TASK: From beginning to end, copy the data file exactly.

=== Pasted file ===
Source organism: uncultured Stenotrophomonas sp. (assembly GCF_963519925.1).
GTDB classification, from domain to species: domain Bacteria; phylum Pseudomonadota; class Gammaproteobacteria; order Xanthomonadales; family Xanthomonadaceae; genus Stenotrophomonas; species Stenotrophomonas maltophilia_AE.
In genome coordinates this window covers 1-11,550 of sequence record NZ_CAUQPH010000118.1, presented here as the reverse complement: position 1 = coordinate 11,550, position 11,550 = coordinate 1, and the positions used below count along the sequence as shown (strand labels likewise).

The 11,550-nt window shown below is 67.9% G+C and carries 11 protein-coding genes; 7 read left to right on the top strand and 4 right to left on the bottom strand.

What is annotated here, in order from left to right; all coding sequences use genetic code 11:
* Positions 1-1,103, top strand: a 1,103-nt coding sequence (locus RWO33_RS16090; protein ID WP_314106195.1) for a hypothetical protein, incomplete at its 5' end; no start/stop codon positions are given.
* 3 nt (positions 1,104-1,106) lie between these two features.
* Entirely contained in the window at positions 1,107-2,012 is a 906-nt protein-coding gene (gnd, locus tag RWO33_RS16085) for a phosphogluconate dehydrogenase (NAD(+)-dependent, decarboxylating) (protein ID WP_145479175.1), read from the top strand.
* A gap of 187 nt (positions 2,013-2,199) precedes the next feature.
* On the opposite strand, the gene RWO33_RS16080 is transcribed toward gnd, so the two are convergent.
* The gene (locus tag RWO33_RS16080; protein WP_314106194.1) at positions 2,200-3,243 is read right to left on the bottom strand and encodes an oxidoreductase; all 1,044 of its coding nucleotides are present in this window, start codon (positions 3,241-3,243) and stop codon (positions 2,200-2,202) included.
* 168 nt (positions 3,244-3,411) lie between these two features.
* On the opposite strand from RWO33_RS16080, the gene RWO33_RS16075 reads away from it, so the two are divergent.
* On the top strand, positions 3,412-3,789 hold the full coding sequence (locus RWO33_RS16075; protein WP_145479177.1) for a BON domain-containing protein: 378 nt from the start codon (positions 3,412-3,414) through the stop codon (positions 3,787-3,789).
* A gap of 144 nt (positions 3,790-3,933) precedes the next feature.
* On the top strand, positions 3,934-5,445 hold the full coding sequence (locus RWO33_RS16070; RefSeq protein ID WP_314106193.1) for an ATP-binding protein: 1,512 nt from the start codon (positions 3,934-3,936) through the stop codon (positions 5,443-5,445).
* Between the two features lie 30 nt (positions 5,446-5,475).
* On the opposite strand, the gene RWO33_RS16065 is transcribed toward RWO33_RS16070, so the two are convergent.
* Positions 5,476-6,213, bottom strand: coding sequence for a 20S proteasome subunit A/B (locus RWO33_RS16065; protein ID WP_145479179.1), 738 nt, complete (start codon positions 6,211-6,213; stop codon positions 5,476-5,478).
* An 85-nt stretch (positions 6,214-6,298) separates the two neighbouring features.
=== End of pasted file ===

Source organism: uncultured Stenotrophomonas sp. (assembly GCF_963519925.1).
GTDB classification, from domain to species: domain Bacteria; phylum Pseudomonadota; class Gammaproteobacteria; order Xanthomonadales; family Xanthomonadaceae; genus Stenotrophomonas; species Stenotrophomonas maltophilia_AE.
In genome coordinates this window covers 1-11,550 of sequence record NZ_CAUQPH010000118.1, presented here as the reverse complement: position 1 = coordinate 11,550, position 11,550 = coordinate 1, and the positions used below count along the sequence as shown (strand labels likewise).

The 11,550-nt window shown below is 67.9% G+C and carries 11 protein-coding genes; 7 read left to right on the top strand and 4 right to left on the bottom strand.

What is annotated here, in order from left to right; all coding sequences use genetic code 11:
* Positions 1-1,103, top strand: a 1,103-nt coding sequence (locus RWO33_RS16090; protein ID WP_314106195.1) for a hypothetical protein, incomplete at its 5' end; no start/stop codon positions are given.
* 3 nt (positions 1,104-1,106) lie between these two features.
* Entirely contained in the window at positions 1,107-2,012 is a 906-nt protein-coding gene (gnd, locus tag RWO33_RS16085) for a phosphogluconate dehydrogenase (NAD(+)-dependent, decarboxylating) (protein ID WP_145479175.1), read from the top strand.
* A gap of 187 nt (positions 2,013-2,199) precedes the next feature.
* On the opposite strand, the gene RWO33_RS16080 is transcribed toward gnd, so the two are convergent.
* The gene (locus tag RWO33_RS16080; protein WP_314106194.1) at positions 2,200-3,243 is read right to left on the bottom strand and encodes an oxidoreductase; all 1,044 of its coding nucleotides are present in this window, start codon (positions 3,241-3,243) and stop codon (positions 2,200-2,202) included.
* 168 nt (positions 3,244-3,411) lie between these two features.
* On the opposite strand from RWO33_RS16080, the gene RWO33_RS16075 reads away from it, so the two are divergent.
* On the top strand, positions 3,412-3,789 hold the full coding sequence (locus RWO33_RS16075; protein WP_145479177.1) for a BON domain-containing protein: 378 nt from the start codon (positions 3,412-3,414) through the stop codon (positions 3,787-3,789).
* A gap of 144 nt (positions 3,790-3,933) precedes the next feature.
* On the top strand, positions 3,934-5,445 hold the full coding sequence (locus RWO33_RS16070; RefSeq protein ID WP_314106193.1) for an ATP-binding protein: 1,512 nt from the start codon (positions 3,934-3,936) through the stop codon (positions 5,443-5,445).
* Between the two features lie 30 nt (positions 5,446-5,475).
* On the opposite strand, the gene RWO33_RS16065 is transcribed toward RWO33_RS16070, so the two are convergent.
* Positions 5,476-6,213, bottom strand: coding sequence for a 20S proteasome subunit A/B (locus RWO33_RS16065; protein ID WP_145479179.1), 738 nt, complete (start codon positions 6,211-6,213; stop codon positions 5,476-5,478).
* An 85-nt stretch (positions 6,214-6,298) separates the two neighbouring features.